Wallace Jefferson was president of the San Antonio Bar Association before he joined the state supreme court as an associate justice in 2001. He was appointed chief justice by Governor Rick Perry in 2004, and he then set out to make courtroom justice more accessible to the poor and to use technology in ways to make the courts more effective. In other words, he was a moderate Republican with centrist views, but he decided to step down nine years later, in December 2013. In an interview, he admitted that it was challenging to have two kids in college on a salary of about $150,000 a year.

Four months before Jefferson stepped down, in August 2013 Monique Rathbun filed an electrifying lawsuit in Comal County, Texas, alleging that she’d been subjected to several years of constant surveillance and harassment by operatives from the Church of Scientology because her husband, Mark “Marty” Rathbun, was a former top executive in the organization. In 2009, Marty Rathbun began writing a blog harshly critical of Scientology leader David Miscavige, and the church struck back with teams of church members, private investigators, and lawyers who, it was alleged in sworn testimony, were on a mission to make the Rathbuns’ life “a living hell.”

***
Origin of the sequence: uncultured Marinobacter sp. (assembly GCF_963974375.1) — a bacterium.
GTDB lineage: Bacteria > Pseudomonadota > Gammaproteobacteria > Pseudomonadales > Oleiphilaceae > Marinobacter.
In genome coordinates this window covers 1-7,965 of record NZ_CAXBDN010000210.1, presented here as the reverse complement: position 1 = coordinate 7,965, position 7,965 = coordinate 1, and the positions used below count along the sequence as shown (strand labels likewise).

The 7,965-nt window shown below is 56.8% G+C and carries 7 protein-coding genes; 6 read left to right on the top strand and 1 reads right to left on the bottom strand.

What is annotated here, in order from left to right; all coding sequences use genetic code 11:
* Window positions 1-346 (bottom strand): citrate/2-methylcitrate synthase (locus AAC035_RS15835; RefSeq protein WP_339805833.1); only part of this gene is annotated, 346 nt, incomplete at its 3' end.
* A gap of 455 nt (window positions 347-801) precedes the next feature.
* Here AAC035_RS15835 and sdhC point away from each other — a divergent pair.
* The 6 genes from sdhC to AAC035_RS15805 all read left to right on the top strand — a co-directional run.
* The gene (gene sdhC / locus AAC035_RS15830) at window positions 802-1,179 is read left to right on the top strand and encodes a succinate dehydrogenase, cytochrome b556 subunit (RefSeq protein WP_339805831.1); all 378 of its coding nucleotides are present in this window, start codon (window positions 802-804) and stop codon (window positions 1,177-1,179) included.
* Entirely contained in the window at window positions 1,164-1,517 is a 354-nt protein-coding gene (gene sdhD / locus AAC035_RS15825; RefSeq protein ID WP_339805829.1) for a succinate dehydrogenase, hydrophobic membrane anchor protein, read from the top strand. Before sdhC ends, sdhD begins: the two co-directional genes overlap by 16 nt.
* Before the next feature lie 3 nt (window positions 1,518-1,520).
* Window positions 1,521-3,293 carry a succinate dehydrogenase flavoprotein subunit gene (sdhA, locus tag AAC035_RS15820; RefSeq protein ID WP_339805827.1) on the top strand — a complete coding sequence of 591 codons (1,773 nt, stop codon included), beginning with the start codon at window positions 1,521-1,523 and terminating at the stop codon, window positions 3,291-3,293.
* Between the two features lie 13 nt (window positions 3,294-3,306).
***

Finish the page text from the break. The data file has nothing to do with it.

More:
Monique sued several individual Scientology corporate entities, officials, and operatives, and they were represented by a large team of attorneys. David Miscavige was named as a defendant, and Monique alleged that the church leader was the ringleader of the stalking and harassment. Miscavige tried to keep himself out of the lawsuit by filing a “special appearance.” His personal attorney in the matter was Lamont Jefferson, brother to Wallace.

But after the hearings in the lawsuit started to take place, we noticed that Wallace himself began to attend them, and we managed to get a photograph of him taking part…

 
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Wallace sat and took notes of what was being said, and it became pretty obvious to our legal experts that Wallace was being used to prepare appeals. Sure enough, after Comal County District Judge Dib Waldrip ruled that Monique could depose Miscavige in order to make a decision about his “special appearance,” Wallace swung into action.

He appealed Waldrip’s ruling to the Texas Third Court of Appeals with a petition for a writ of mandamus — something that our experts said was a longshot.

As we observed at the time, Wallace really laid it on thick as he tried to convince the appeals court that David Miscavige was not the ringleader of a harassment campaign, but was instead the exalted leader of a worldwide religion and so it would be distasteful to haul him into court to face questions under oath…